1/3 teaspoon turmeric powder

1/2 teaspoon cumin powder

2 medium tomatoes, diced or about 100 ml canned tomatoes or tomato salsa

2 small bokchoys/pakchoys (remove the leafy part, unless you really like it), cut into bite-sized pieces

6 tablespoons fresh or frozen green peas (if using frozen, don’t thaw them before using)

salt to taste

First break the eggs and mix them with the omelette ingredients.

Heat some oil in a pan (I have used a 28 cm pan) and fry the omelette at low heat, covered, until the top part is almost set. Flip it over and fry for 10 more seconds.

Fold the omelette in two and put aside.

(You can make this step many hours before making the whole dish and even the day before).

Heat some oil in a pan, stir-fry the onion/shallots and the chillies, stirring, until the onion is golden brown.

Add the ginger and the garlic and stir-fry for one minute.

Put the pan off the heat and add the powdered spices (chilli, turmeric and cumin). Stir well.

Now add the tomato, let it simmer until the tomato breaks into a thick sauce or, if using tomato sauce, just warm it up for 5-10 minutes. Season with salt to taste.

Add the the bok choy and let the whole dish simmer for about 5 more minutes.

Cut the omelette in four equal parts and delicately put on top of the sauce with bok choy.

Add the peas, cover and let the dish simmer for about 5 minutes (until the omelette is well reheated).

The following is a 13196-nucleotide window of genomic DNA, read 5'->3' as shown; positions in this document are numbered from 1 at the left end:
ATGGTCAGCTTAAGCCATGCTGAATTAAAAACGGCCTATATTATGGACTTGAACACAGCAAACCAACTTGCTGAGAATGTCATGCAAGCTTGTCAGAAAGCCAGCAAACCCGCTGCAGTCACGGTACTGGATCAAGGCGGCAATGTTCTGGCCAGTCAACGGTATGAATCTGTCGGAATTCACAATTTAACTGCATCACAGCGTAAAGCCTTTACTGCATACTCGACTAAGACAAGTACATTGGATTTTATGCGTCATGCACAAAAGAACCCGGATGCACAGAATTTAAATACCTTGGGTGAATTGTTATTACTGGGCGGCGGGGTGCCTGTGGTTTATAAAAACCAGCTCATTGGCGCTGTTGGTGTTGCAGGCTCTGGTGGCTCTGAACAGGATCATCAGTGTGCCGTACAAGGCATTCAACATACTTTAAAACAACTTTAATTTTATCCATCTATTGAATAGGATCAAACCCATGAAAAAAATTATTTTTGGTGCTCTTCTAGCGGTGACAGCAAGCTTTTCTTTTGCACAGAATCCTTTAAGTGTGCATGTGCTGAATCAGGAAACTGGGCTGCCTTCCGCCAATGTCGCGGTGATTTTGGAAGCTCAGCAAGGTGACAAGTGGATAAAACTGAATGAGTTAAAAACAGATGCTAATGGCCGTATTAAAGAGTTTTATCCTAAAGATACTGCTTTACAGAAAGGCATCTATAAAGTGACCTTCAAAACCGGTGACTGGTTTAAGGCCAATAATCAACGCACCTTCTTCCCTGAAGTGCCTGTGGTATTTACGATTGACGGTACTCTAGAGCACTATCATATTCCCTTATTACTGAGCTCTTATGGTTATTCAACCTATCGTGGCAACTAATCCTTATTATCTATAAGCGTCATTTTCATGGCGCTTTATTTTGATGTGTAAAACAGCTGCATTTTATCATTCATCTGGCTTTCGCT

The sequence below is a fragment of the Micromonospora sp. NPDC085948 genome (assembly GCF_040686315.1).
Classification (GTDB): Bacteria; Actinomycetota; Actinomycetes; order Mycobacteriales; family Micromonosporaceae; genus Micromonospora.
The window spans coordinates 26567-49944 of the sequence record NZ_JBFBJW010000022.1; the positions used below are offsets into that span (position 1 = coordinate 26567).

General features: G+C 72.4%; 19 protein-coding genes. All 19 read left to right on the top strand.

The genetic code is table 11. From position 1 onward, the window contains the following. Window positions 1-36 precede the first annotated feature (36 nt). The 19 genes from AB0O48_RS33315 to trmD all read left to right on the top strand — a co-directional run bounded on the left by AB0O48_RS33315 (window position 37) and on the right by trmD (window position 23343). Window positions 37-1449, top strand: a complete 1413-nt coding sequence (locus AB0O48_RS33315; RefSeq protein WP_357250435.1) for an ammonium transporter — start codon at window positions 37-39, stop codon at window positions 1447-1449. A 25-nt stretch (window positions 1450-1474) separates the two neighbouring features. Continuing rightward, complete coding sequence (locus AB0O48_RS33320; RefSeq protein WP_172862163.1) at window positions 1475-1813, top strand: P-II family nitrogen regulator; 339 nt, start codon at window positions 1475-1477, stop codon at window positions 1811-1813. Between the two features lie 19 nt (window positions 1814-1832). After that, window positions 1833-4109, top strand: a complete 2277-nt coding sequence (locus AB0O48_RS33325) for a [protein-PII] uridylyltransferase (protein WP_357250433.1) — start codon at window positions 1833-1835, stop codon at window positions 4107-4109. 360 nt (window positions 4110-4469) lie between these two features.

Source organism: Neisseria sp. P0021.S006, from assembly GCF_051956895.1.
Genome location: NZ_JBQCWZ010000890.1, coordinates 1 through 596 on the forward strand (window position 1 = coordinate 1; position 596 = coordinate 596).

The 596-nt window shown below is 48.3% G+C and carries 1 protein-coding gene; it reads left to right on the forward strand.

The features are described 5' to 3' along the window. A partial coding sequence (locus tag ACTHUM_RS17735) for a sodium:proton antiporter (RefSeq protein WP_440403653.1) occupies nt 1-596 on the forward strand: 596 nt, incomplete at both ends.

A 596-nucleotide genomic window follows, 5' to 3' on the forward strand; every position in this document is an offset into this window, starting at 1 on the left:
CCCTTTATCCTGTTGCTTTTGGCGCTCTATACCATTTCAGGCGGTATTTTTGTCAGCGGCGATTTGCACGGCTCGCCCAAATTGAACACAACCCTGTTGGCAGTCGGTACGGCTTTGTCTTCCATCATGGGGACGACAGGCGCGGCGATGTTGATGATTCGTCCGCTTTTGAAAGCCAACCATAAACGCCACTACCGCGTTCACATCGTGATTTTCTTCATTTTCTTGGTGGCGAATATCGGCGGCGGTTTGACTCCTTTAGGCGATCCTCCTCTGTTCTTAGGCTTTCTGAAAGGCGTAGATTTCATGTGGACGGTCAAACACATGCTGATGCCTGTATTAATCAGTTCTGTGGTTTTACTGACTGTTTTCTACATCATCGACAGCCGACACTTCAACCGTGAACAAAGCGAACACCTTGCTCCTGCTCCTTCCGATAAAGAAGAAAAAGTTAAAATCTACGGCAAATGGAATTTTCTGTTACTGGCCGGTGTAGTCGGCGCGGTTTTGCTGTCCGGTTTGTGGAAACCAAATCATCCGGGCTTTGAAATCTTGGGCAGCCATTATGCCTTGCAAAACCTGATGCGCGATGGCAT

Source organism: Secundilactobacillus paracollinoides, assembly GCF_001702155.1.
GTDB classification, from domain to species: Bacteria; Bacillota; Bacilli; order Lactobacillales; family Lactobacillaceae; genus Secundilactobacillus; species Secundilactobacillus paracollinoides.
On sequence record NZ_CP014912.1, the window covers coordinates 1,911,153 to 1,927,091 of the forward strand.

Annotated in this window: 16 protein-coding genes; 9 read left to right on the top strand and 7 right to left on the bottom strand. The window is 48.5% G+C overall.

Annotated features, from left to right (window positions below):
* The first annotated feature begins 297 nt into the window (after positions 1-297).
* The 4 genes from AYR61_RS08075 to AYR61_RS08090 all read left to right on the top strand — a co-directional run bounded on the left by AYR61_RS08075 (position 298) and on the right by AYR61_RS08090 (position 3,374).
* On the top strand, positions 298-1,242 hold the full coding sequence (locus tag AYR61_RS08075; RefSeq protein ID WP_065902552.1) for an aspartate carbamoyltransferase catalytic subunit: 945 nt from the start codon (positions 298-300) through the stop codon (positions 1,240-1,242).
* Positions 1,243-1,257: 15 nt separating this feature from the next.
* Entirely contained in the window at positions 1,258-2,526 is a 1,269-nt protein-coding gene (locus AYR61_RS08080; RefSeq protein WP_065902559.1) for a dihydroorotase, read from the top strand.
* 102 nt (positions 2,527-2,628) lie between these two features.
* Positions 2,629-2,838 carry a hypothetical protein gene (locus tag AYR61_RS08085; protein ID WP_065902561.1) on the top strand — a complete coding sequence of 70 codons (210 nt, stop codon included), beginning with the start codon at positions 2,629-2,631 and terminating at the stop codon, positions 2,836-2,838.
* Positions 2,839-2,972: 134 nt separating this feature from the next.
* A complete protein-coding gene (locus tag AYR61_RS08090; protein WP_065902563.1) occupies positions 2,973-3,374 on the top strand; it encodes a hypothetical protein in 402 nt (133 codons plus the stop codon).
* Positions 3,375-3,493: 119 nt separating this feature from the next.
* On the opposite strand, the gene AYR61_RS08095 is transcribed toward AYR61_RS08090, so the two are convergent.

You can serve this dish sprinkled with fresh coriander, fresh green chilli or chives/green onions (and also with fresh dill).

14 thoughts on “Omelette Curry, or Indian Omelette in Sauce/Gravy with Green Peas and Bok Choy

  1. Eva Taylor

    For a long time, I have enjoyed shakshuka (the Middle Eastern tomato gravy with baked eggs) so I know, whatever you would call this beautiful dish, I would love it. Omelettes are by far, my favourite eggs and the richly flavoured curry that your eggs are bathed in would be an amazing accompaniment for sure. The blend of flavours in the spice mix sound sublime. Your recipe, dear Sissi, is created much the same way that I cook, inspiration from here and there; I don’t often make a recipe verbatim, it is frequently for personal taste and preferences but mostly from what I have in the pantry or refrigerator. The bok choy provides an wonderful texture, while the peas add an interesting crunch and sweetness. AI love your idea to use your chapati to clean the plate!

    Reply
    1. Sissi Post author

      Hi Eva, I also love tomato sauce with eggs (but I know the Italian version, with eggs which are poached in the sauce). Thank you so much for the kind words and all the compliments! I do sometimes cook the exact recipe (such as for example curry masalas or Thai curry pastes), but I always adapt the amount of spices and/or ingredients. It depends on the cuisine; I think one needs to cook lots of exact Indian recipes for example to be able to play with flavours afterwards without losing the Indian character. It’s much easier to play with Italian or even Japanese cuisine…